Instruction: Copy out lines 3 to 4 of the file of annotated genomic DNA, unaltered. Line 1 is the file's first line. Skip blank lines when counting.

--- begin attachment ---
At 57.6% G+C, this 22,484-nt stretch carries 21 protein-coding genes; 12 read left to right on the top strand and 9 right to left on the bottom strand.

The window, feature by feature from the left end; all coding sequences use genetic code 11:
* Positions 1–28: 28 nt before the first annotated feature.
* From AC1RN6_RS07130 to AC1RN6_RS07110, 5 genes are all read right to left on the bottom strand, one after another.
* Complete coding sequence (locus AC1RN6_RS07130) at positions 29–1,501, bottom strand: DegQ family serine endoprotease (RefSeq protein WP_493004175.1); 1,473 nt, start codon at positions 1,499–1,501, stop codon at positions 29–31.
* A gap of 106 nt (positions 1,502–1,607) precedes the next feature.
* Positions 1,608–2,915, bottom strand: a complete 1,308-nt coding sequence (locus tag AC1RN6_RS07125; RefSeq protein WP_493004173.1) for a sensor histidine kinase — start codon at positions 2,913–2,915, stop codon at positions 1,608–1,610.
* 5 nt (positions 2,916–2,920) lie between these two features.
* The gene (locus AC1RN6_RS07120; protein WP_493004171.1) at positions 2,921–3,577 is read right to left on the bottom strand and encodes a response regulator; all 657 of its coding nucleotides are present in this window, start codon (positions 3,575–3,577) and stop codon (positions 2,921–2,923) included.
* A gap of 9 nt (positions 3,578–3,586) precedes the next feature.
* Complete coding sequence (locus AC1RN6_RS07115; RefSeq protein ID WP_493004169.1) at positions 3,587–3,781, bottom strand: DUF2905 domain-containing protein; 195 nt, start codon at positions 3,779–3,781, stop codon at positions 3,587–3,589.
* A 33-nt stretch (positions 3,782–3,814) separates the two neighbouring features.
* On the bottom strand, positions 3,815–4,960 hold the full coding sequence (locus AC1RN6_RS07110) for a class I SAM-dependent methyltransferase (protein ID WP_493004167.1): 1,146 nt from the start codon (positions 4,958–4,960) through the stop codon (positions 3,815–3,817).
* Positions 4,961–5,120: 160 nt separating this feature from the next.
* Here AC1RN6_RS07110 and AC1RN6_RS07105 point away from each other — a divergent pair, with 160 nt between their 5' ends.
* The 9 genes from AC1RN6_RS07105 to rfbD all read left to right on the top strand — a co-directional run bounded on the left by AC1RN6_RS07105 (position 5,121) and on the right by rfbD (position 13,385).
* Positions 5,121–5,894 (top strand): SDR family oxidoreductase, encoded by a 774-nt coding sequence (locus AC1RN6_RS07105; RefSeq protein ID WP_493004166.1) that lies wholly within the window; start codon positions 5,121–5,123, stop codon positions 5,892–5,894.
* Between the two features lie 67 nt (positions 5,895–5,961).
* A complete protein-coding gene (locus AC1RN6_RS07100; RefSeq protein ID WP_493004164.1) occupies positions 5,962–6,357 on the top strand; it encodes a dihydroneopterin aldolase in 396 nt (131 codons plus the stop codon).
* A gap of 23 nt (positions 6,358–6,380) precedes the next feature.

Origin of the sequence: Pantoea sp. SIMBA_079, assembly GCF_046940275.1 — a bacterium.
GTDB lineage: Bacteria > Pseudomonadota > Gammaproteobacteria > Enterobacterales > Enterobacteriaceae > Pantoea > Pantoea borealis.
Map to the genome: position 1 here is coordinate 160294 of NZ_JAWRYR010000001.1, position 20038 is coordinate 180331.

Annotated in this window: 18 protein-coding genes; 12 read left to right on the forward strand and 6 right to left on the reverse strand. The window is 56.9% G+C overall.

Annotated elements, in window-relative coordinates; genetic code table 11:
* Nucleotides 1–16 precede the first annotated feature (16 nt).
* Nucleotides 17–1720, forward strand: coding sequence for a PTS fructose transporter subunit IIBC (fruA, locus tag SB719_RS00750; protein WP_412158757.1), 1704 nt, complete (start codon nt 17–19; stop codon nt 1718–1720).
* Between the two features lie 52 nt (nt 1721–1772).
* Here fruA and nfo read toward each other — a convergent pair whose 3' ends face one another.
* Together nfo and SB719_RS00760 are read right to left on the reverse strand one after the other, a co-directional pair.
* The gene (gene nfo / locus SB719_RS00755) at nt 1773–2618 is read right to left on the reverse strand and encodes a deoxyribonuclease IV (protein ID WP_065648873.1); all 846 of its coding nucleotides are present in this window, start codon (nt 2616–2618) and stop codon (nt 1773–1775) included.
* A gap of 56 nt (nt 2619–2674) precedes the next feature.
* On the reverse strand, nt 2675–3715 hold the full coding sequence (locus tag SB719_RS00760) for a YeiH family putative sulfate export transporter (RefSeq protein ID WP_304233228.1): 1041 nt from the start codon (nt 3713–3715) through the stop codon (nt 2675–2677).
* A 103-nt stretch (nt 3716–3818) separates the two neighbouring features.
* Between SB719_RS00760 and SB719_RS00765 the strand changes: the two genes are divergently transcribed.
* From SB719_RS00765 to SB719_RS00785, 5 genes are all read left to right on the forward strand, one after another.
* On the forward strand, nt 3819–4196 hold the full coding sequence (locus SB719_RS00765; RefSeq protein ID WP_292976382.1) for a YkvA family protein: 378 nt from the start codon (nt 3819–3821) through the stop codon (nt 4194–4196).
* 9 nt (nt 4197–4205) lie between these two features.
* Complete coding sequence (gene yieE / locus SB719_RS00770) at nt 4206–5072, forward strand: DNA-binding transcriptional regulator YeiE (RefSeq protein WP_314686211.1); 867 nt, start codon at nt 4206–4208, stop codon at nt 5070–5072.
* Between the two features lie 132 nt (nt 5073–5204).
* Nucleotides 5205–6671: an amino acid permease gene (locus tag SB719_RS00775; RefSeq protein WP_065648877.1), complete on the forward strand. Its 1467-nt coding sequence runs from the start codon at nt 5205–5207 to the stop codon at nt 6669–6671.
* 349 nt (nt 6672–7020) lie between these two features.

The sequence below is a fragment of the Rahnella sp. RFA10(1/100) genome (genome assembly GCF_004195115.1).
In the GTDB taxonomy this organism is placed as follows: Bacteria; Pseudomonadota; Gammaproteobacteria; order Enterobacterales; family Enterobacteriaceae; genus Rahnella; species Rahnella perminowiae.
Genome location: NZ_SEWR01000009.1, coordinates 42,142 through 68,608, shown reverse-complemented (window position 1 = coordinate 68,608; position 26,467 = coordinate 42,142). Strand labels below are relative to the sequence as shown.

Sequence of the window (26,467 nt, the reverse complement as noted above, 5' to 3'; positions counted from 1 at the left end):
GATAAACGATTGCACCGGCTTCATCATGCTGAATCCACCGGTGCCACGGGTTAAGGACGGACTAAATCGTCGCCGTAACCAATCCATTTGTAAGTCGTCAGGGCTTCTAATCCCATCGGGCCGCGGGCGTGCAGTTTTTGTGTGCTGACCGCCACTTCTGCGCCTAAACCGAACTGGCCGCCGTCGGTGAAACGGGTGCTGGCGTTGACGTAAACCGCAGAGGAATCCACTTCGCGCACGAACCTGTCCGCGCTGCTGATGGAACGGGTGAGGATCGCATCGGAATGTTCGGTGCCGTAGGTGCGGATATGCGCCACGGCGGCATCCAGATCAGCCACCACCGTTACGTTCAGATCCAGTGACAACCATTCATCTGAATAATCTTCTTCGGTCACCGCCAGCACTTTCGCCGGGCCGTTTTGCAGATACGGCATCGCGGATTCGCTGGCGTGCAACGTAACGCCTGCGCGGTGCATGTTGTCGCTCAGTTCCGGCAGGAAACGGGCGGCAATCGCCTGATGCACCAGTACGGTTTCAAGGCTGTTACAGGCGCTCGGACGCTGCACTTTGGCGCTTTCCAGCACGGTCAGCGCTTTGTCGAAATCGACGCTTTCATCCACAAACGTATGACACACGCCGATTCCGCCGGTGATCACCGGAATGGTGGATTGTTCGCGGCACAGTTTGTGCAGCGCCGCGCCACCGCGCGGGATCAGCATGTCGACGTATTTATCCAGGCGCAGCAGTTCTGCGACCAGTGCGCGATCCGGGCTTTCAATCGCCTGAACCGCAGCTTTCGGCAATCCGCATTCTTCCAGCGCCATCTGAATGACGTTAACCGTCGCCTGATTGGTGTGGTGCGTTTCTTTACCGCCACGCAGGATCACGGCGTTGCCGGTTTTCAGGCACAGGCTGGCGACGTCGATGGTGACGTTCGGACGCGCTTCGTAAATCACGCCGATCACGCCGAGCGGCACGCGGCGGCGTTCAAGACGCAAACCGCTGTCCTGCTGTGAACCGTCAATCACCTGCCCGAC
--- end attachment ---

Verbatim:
* Positions 1–28: 28 nt before the first annotated feature.
* From AC1RN6_RS07130 to AC1RN6_RS07110, 5 genes are all read right to left on the bottom strand, one after another.